Ebola ‘utterly mysterious’ to Darwinists

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Secular scientists who tell Americans that Ebola is not likely to become airborne are unwittingly basing their conclusion on the lack of evidence for Darwinian evolution, even though many of them are proponents of Darwinism, according to a leading scientist in the Intelligent Design movement.

In addition to providing the only viable explanation of Ebola, a Christian worldview inspires more compassion for Ebola victims than a Darwinist perspective, commentators have noted. Viruses in general also provide evidence that the universe is the product of an intelligent designer rather than blind chance, they say.

The Ebola virus “is kind of like a tiger pacing in a small cage,” said Michael Behe, professor of biochemistry at Lehigh University in Bethlehem, Pa. “It can go back and forth, fast and slow. The mutations are making it go back and forth rapidly, but it’s not going very far from where it is.”

Ebola’s apparent inability to become airborne “is in line with what we see in other organisms,” said Behe, a senior fellow with the Discovery Institute, a Seattle-based think tank that plays a leading role in the Intelligent Design movement, which argues that the universe is the product of intelligence rather than chance.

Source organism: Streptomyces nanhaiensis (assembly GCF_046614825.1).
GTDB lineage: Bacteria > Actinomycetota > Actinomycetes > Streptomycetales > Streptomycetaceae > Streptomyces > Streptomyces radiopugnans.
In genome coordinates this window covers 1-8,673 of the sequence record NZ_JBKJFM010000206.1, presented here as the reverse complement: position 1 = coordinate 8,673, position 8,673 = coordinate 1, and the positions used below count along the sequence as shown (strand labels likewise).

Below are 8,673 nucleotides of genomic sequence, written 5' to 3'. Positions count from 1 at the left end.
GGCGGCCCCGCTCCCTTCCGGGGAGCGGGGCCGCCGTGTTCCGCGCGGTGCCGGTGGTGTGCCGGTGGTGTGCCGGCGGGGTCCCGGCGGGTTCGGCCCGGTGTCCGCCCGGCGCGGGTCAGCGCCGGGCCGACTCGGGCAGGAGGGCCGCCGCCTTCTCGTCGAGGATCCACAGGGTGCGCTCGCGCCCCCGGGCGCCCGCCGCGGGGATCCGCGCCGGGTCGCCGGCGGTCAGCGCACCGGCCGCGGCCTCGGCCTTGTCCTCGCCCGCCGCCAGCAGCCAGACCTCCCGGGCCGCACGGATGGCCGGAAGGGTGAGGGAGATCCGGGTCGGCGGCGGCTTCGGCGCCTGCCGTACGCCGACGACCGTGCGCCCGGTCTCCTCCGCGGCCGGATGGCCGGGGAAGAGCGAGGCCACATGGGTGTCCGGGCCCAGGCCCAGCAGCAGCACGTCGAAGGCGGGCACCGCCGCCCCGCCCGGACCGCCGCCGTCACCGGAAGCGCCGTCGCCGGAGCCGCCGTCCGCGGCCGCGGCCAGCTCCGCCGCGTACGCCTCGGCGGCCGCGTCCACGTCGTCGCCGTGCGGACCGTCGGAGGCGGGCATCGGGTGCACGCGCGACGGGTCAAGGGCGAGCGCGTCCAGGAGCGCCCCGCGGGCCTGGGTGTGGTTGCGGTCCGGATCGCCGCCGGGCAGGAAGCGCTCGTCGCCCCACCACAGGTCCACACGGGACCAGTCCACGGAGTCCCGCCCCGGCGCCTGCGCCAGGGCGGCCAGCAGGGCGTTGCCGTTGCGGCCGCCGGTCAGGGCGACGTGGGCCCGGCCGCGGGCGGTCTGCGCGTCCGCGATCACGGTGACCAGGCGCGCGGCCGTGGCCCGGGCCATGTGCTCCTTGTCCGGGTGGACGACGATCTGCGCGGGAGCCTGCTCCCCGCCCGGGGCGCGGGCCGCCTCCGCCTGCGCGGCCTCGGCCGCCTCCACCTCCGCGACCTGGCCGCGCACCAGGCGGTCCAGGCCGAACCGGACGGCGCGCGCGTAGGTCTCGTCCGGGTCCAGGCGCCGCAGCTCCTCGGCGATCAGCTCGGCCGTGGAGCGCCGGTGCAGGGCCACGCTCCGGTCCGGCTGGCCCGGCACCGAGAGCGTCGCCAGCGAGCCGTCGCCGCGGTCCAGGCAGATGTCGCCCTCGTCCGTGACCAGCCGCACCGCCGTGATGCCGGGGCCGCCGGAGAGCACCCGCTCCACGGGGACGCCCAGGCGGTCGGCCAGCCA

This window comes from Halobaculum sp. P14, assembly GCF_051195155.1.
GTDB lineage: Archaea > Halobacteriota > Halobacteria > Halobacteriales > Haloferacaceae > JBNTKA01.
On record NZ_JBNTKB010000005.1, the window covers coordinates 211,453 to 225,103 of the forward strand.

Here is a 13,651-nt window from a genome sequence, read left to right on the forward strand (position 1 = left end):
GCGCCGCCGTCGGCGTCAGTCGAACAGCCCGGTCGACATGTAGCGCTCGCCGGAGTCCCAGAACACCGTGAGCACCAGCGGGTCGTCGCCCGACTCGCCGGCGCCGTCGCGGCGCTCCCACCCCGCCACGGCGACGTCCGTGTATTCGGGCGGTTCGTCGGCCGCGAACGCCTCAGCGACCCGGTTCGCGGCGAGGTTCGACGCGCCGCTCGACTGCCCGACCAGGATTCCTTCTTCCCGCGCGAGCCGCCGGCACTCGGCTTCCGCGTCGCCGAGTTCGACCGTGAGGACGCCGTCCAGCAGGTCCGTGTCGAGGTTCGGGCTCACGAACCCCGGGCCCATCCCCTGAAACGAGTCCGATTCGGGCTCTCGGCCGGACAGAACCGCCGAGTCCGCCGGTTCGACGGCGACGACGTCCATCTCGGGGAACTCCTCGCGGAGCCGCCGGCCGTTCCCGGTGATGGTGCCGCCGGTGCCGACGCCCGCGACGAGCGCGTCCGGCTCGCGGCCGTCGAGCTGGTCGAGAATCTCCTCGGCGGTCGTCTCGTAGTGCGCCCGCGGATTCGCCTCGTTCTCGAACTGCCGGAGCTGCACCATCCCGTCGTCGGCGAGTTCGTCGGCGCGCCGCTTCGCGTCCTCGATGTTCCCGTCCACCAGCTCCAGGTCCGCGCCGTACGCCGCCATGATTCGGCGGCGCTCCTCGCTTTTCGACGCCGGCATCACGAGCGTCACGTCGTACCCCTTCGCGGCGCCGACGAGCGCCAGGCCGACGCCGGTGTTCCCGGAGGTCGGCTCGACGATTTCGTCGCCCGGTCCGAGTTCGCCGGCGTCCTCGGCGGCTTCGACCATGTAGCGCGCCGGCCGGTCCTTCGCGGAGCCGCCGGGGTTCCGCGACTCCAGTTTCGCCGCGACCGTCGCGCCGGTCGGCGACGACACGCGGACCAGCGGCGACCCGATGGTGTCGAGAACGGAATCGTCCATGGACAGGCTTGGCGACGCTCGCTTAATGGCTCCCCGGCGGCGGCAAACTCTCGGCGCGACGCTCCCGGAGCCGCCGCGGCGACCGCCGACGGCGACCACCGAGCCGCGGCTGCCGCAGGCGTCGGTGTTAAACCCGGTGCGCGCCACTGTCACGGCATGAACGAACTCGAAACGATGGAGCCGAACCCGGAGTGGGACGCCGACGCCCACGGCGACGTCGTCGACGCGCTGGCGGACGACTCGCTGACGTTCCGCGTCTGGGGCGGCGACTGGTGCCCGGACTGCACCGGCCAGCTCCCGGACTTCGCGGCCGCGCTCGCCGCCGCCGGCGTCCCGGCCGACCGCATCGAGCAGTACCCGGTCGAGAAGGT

The microevolution (smaller changes within a species) represented by Ebola’s rapid mutation “is easy to see,” Behe said. “But macroevolution, or big changes in organisms” like those necessary to turn Ebola airborne, are “either non-existent — which I think — or extremely rare.”

Darwinian evolution asserts that humans are the product of macroevolution across millions of years.

Behe is known for pioneering the theory of “irreducible complexity,” which argues that certain biochemical systems cannot carry out their functions unless they are essentially complete, making those systems inexplicable within a Darwinian framework.

The lack of observed macroevolution forms part of the basis for scientists’ assertion that Ebola can only be transmitted through bodily fluids and not through the air, Behe said.